One problem is that it doesnt take share counts into account. If total dividend payments go up by 5% but if the total number of shares issued by Canadian companies goes up by 8%, then the dividend per share goes down by roughly 3%. In this example, the dividend growth rate we should use is -3%, not +5%.

The other major problem is that the growth in total dividends reflects the companies willingness, not their ability, to pay dividends. Because of the popularity of dividend investing, stocks that pay dividends have come to be valued higher than similar stocks that dont pay dividends. Realizing this, Canadian companies have increased their dividend payments substantially in recent years. This trend is unsustainable, so we shouldnt expect it to continue into the future.

A better way to forecast dividend growth is to assume that dividends will grow at the same rate as earnings per share, and then use the following formula to forecast earnings per share growth:

Earnings per share growth = (Earnings - Dividend payments)/Shareholders equity

Let me briefly explain why the above formula works. Oversimplifying things a little bit, shareholders equity measures the amount of money that belongs to Canadian companies. The more money that companies possess, the more profits theyll generate. Shareholders equity goes up by the amount of money the company earned, less what they paid out in dividends. Earnings are expected to grow at the same rate as shareholders equity, hence the formula.

Examining data from 2010 to 2015, the earnings per share growth as implied by the formula is about -0.6%. If we plug this number back into our previous formula that forecasts future stock market returns, we conclude that Canadian stocks could return +1.8% per year going forward. Note that you can see this number in the Canadian Stock Market Overview section in MoneyGeeks Stocks page beside the Gordon Growth Model label.

At first glance, this may sound alarming. If we believe the model, Canadian stock returns will be no more than the rate of inflation we've experienced in the past few years.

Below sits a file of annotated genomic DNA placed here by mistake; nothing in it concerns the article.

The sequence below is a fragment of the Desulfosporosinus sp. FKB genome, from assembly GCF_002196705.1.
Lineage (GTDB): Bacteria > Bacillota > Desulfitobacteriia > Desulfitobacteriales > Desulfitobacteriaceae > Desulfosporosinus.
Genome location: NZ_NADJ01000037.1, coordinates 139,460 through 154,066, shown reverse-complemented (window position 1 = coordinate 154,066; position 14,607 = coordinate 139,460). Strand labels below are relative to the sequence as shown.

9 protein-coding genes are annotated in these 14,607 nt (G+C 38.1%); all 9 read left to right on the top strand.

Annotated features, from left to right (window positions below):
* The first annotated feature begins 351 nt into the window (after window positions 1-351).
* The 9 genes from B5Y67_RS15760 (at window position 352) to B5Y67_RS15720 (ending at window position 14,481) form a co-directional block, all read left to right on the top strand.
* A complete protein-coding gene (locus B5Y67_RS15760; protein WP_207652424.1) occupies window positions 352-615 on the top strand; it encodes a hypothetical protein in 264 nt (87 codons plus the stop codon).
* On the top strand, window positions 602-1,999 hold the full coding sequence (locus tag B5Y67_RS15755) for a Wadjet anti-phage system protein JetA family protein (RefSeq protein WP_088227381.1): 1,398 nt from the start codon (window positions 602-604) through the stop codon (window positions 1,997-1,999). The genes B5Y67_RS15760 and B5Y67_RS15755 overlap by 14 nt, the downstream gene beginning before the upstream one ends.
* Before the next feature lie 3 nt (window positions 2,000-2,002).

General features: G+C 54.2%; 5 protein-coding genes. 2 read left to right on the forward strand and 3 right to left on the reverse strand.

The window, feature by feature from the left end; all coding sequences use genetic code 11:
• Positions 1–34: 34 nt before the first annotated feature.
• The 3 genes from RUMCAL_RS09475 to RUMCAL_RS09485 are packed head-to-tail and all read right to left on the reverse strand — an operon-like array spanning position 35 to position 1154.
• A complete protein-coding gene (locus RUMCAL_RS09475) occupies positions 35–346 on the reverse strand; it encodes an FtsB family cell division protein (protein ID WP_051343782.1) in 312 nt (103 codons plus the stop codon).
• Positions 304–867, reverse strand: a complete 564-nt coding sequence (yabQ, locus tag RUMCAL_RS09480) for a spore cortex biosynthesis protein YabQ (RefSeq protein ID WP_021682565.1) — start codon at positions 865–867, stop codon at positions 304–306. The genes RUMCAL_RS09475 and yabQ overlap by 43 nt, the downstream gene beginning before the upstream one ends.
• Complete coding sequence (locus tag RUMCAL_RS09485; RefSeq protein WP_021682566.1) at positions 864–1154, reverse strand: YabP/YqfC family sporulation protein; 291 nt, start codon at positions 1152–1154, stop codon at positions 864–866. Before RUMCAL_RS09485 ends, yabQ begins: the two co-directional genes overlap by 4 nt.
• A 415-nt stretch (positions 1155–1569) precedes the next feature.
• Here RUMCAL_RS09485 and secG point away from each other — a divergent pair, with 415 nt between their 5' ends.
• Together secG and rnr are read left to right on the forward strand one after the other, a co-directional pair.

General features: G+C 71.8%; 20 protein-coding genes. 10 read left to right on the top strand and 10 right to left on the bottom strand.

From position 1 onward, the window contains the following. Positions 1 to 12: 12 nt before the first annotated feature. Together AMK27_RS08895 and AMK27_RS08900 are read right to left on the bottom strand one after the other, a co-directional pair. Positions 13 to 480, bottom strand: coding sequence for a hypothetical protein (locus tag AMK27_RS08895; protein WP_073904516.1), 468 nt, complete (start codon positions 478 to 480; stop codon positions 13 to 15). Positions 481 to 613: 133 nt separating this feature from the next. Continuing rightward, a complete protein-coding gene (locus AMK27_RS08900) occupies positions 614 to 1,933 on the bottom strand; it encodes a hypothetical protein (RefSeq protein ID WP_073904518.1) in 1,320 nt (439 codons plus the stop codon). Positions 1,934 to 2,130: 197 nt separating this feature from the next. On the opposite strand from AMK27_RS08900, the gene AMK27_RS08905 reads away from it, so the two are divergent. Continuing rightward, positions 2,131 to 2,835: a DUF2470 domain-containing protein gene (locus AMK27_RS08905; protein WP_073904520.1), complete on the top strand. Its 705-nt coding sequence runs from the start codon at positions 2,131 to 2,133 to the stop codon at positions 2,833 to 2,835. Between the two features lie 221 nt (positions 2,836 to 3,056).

However, I think the model is more pessimistic than warranted. The reason why the model is forecasting negative future returns is because it expects dividend growth to be negative. The negative dividend growth in turn is the result of low earnings by Canadian companies in recent years.

If we assume that Canadian companies will continue to post terrible earnings, then I would agree with the model and expect negative returns going forward. However, Canadian company earnings have been unusually low in the last few years as the result of plunging commodity prices such as oil and gold. I dont expect the crash in commodity prices to continue indefinitely, so I believe Canadian earnings will post positive, not negative growth.

You may then wonder whats a more reasonable earnings growth rate to assume. Unfortunately, there isnt a perfect way to tell.

One alternate way is to assume that dividend growth will follow the historical Canadian GDP growth. This method, labeled the Grinold and Kroner method in MoneyGeeks Stocks page, is forecasting 4% per year returns for Canadian stocks. Unfortunately, this method has its flaws, which I wont get into right now.

But even if we assume positive dividend growth in the future, its hard to escape this conclusion: future Canadian stock returns wont live up to the 9% per year it has generated over the past 100 years.

I realize this is disappointing news for some. It means that many of us will have to save more than we planned if we are to achieve our financial targets. But its far better to face reality and prepare than to ignore reality and be unprepared for the future.

This blog post was originally published on the blog by Jin Choi. The website no longer exists, but Jin has graciously allowed us to re-publish his research for the benefit of future investors forever.

Get all the insider financial info